What is the Investment Canada Act? Part Two: Acquiring a Canadian business

When a foreign investor purchases assets or voting interests of a corporation, partnership, trust or joint venture in order to take control of a Canadian business, they may be required to file either a notice or application for review and approval.

This requirement is dependent on the circumstance at hand, and there are numerous exceptions outlined under the Investment Canada Act. If the transaction falls within one of the general exceptions under the Act, neither obligation will arise. These general exceptions include:

  • The purchase of less than one-third of the voting shares of a corporation carrying on a Canadian business.
  • The acquisition of control of a Canadian business through the realization of security for a loan.
  • A change, through a corporate reorganization, in the immediate control of a Canadian business, but not a change in ultimate control.

If a foreign investor purchases the control of a Canadian business, it will be subject to a pre-closing review under the Investment Canada Act in cases where none of the exceptions apply and the business being purchased possesses assets that exceed outlined limits. The review threshold, outlined by the World Trade Organization (WTO), is adjusted annually and was set at $1 billion on June 22, 2017.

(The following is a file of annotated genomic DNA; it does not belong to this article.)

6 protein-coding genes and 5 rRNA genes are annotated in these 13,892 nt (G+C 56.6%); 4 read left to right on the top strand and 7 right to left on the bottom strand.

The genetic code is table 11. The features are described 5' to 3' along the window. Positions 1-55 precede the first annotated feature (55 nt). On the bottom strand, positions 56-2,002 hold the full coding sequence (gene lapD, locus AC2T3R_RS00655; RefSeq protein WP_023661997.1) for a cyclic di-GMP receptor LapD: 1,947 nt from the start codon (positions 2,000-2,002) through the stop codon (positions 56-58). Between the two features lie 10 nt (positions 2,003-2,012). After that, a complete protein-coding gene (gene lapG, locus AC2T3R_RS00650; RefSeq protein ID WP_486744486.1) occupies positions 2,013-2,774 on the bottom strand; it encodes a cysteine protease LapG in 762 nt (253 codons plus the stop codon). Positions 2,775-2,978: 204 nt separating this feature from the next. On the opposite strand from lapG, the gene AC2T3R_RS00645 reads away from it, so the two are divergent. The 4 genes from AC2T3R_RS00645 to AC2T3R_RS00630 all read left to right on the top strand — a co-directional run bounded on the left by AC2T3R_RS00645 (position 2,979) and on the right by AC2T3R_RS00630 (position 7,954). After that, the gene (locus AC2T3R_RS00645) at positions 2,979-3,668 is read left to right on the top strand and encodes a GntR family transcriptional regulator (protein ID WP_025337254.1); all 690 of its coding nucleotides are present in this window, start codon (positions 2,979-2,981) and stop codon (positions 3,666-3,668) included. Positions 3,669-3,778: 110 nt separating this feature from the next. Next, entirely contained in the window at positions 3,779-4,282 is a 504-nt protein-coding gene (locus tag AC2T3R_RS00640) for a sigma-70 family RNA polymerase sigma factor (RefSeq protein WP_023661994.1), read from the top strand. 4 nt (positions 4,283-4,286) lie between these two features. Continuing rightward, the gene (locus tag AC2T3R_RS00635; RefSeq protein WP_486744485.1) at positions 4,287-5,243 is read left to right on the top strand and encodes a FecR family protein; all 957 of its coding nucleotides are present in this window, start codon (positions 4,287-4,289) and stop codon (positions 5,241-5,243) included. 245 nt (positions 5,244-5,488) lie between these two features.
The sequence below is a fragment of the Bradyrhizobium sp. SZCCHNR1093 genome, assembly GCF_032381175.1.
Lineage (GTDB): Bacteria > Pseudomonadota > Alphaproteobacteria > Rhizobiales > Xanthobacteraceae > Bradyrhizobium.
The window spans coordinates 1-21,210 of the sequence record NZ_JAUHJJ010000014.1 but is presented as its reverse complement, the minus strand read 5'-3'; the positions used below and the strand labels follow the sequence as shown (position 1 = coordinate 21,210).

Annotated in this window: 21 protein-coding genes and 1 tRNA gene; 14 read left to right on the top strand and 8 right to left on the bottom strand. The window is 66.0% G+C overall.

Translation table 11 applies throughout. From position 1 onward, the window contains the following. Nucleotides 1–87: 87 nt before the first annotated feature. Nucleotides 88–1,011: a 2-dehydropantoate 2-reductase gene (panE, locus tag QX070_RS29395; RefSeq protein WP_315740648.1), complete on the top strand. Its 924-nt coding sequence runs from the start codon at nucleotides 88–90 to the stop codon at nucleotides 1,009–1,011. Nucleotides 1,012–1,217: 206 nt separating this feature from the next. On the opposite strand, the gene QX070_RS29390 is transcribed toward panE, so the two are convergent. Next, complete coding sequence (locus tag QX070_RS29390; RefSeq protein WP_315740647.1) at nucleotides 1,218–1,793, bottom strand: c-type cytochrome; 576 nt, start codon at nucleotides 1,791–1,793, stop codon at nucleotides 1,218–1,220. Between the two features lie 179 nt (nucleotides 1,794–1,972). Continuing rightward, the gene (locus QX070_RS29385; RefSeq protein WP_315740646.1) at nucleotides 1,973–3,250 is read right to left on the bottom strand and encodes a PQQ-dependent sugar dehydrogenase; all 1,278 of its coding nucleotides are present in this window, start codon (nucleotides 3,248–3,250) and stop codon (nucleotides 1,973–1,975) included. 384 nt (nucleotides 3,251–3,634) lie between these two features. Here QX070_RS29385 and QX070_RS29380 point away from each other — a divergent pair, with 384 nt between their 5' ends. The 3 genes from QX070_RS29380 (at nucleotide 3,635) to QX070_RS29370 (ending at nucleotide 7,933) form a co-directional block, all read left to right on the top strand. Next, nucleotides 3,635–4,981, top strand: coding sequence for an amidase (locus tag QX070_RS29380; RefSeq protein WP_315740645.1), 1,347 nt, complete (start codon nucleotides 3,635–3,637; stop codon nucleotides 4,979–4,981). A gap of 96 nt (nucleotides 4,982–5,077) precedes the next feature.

Indirect acquisition of a Canadian business

The Investment Canada Act treats indirect acquisitions of control differently.

A transaction is not reviewable if either the seller or the purchaser is WTO-controlled—unless it involves the acquisition of control of a Canadian company that is a cultural business—if control of a corporation, partnership, trust or joint venture carrying on a Canadian business is acquired indirectly from the sale of its larger parent corporation. The review threshold of the transaction is $50 million in book value of assets of the Canadian business if neither the seller nor the investor is controlled by the WTO. However, the review threshold is adjusted to $5 million in book value of assets if the assets of the Canadian business represent more than 50 percent of those involved in the transaction.

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